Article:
PowerShell containment operators are used to verify whether the given value is available in the given input values. These operators always return the boolean value; `True`

or `False`

.

Below are the containment operators PowerShell provides, and these take 2 or more operands; left-side operands hold the input value and the right-side operand is for the value to verify in the input values. Similar to other comparison operators, these operators also take multiple operands as input values. The only difference is, these operators always return the value, `True`

or `False`

; even though we pass collections as input values.

`-contains`

*operator*

This operator verifies whether any of the input values **contains** the value given in the right-hand side operand. As mentioned above, input values are left side of the operator, these can be multiple values, and the right-hand side value is the one we are going to verify in the left-side input values. Note that the comparison is not case-sensitive.

*Here are some examples, of usage of this operator;*

PS C:\> 1 -contains 1 True PS C:\> "PowerShell" -contains "Shell" False PS C:\> "Power", "Shell" -contains "Shell" True PS C:\> "Boolean", "Bool" -contains "bool" True PS C:\> 11 -contains 1 False PS C:\> 1, 2, 3 -contains 1 True

`-notcontains`

*operator*

This operator exactly does the reverse of the above operator. That means, it returns the value True, when the given value does not exist in the input values. All other rules are the same as the above operator.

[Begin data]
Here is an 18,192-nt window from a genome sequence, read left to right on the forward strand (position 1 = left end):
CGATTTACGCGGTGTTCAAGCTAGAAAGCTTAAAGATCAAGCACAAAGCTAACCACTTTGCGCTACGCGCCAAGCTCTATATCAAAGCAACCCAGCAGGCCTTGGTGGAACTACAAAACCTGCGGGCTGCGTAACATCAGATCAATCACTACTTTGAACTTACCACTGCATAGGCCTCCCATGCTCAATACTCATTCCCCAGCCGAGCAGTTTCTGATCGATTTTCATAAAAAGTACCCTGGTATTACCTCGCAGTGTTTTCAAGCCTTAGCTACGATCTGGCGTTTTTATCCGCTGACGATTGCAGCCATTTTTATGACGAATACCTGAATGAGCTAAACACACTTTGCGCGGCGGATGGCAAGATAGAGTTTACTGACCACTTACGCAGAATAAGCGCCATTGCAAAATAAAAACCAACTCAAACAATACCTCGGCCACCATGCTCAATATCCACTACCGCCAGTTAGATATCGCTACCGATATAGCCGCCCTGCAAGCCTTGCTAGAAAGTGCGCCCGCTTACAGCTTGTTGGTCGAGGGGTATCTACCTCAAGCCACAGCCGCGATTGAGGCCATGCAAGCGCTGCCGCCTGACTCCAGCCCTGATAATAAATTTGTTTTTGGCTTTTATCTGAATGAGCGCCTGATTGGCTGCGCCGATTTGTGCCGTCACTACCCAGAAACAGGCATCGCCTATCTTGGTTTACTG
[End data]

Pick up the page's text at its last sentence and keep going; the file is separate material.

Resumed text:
*Here are some examples of this operator;*

PS C:\> 1 -notcontains 1 False PS C:\> 111 -notcontains 111 False PS C:\> "Python", "R" -notcontains "R" False PS C:\> 123 -notcontains 2 True

PowerShell provides below containment operators and which are similar to the operators we have discussed above. And these take 2 or more operands; the right-side operands are for the input values and the left-side operand is for the value to verify in the input values. As above, these operators also take multiple operands as input values; and these always return `True`

or `False`

; even though we pass collections as input values.

`-in`

*operator*

This operator returns the value `True`

if the left-side operand’s value exists in the set of input values provided through its’ right-side operand. Otherwise, it returns the value, `False`

.

PS C:\> "Apple" -in ("Apple", "Cider", "Vinegar") True

`-notin`

*operator*

This operator returns the value `False`

if the left-side operand’s value exists in the set of input values provided through its’ right-side operand. Otherwise, it returns the value, `True`

.

PS C:\> "Salad" -notin ("Fruit", "Salad") False

[..] David